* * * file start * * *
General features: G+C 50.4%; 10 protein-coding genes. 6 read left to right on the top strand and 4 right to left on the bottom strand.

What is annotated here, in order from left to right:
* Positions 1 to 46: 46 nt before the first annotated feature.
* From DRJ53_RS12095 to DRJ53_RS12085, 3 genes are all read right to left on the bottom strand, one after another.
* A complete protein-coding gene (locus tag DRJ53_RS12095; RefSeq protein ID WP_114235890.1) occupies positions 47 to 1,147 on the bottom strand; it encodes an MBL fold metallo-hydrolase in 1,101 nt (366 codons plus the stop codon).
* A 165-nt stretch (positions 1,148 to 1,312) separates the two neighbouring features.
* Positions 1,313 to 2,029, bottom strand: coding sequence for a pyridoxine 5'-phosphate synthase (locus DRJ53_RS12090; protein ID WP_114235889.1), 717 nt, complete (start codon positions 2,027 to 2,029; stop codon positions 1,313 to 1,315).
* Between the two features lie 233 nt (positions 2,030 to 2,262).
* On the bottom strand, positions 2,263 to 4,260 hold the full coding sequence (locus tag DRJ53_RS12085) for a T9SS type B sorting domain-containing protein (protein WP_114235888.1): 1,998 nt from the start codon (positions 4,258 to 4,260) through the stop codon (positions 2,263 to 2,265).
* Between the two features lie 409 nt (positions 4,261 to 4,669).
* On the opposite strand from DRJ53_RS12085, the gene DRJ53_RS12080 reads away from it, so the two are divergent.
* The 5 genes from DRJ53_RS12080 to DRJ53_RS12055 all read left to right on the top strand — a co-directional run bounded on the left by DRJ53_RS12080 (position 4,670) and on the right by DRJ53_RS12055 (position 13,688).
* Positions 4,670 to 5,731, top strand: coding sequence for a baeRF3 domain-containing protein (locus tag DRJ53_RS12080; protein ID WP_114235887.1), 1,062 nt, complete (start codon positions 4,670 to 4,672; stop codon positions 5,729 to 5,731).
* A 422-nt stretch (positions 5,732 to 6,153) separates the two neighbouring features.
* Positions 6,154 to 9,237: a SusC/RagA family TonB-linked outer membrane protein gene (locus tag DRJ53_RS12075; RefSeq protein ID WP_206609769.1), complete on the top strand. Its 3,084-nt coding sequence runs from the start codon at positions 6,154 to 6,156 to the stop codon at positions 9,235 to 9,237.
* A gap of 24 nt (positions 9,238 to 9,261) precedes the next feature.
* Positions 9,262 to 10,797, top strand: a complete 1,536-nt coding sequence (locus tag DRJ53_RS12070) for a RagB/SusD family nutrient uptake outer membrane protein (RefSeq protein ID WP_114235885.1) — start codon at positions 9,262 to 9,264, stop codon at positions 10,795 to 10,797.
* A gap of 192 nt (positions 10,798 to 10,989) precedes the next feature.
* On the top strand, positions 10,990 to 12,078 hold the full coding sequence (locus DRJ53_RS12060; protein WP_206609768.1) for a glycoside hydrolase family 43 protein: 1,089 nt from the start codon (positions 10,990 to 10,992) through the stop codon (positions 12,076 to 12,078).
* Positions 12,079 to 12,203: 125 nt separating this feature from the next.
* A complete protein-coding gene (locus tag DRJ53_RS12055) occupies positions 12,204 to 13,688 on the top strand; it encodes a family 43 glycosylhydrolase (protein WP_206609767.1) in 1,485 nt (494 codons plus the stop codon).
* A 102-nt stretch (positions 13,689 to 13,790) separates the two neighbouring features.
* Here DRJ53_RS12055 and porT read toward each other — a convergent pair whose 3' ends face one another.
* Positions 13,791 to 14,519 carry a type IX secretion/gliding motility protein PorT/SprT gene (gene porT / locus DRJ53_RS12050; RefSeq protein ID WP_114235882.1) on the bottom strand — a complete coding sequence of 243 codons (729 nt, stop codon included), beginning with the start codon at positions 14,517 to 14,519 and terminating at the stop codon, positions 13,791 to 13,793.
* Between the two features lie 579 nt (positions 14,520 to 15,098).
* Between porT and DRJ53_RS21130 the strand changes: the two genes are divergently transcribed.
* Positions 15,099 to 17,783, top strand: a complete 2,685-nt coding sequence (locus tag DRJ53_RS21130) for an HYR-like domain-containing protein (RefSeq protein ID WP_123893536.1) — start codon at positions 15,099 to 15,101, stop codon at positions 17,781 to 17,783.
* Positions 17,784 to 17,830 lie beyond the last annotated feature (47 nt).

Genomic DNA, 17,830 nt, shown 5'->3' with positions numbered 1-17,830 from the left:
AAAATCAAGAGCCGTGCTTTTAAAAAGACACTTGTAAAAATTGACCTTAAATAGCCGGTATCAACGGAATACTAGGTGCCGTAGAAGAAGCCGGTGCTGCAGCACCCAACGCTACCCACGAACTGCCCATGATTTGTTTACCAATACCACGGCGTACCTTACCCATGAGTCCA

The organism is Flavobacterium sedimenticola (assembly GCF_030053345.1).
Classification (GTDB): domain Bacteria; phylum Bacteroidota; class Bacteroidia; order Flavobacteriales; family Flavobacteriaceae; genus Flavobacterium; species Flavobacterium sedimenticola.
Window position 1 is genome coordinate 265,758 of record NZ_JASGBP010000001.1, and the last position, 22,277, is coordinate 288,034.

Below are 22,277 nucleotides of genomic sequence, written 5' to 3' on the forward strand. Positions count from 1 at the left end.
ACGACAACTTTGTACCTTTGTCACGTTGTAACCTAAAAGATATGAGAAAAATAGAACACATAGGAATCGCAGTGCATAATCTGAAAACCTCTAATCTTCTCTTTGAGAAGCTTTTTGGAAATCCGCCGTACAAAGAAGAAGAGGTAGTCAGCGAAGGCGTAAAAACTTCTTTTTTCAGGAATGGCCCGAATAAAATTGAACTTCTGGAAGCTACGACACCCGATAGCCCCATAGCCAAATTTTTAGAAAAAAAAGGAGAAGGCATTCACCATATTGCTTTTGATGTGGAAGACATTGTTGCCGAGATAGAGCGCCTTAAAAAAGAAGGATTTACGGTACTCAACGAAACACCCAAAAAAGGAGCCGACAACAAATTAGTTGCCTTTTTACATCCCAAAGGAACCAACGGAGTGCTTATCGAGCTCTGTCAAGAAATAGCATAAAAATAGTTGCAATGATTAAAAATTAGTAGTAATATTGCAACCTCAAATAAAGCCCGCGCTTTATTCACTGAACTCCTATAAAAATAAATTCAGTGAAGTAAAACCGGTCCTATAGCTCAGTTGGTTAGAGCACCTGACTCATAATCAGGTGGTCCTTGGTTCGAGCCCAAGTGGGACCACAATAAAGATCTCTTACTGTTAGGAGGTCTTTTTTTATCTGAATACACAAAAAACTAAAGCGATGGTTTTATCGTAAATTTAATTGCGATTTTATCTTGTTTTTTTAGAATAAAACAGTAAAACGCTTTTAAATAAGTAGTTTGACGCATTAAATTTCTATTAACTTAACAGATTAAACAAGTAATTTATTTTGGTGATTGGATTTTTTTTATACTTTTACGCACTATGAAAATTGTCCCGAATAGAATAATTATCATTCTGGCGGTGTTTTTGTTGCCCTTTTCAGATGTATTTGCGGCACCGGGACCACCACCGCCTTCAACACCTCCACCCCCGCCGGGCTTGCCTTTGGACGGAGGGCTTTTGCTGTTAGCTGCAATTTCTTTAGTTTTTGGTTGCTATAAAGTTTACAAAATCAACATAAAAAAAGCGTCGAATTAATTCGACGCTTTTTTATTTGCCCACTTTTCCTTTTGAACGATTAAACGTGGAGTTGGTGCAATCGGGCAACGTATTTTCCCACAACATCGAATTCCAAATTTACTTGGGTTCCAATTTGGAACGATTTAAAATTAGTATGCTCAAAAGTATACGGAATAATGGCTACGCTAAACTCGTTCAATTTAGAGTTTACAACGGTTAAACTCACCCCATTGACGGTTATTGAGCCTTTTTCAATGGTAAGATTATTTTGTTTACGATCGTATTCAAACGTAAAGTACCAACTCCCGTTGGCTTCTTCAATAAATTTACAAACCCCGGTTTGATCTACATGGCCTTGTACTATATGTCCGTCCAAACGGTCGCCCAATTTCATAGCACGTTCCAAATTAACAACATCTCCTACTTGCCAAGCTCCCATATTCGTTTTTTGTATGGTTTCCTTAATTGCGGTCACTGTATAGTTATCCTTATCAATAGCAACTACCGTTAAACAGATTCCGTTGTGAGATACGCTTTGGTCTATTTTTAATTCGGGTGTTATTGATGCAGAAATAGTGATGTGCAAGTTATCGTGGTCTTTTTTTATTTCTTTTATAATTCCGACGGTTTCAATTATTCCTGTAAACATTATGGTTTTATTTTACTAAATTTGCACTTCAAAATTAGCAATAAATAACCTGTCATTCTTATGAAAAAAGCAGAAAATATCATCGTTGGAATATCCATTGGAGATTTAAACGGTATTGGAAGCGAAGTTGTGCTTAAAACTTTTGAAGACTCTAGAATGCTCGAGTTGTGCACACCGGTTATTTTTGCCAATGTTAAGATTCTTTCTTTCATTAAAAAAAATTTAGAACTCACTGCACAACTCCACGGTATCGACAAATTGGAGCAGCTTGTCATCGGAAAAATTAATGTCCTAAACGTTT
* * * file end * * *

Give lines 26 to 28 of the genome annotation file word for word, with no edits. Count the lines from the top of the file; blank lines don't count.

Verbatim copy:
* Between porT and DRJ53_RS21130 the strand changes: the two genes are divergently transcribed.
* Positions 15,099 to 17,783, top strand: a complete 2,685-nt coding sequence (locus tag DRJ53_RS21130) for an HYR-like domain-containing protein (RefSeq protein ID WP_123893536.1) — start codon at positions 15,099 to 15,101, stop codon at positions 17,781 to 17,783.
* Positions 17,784 to 17,830 lie beyond the last annotated feature (47 nt).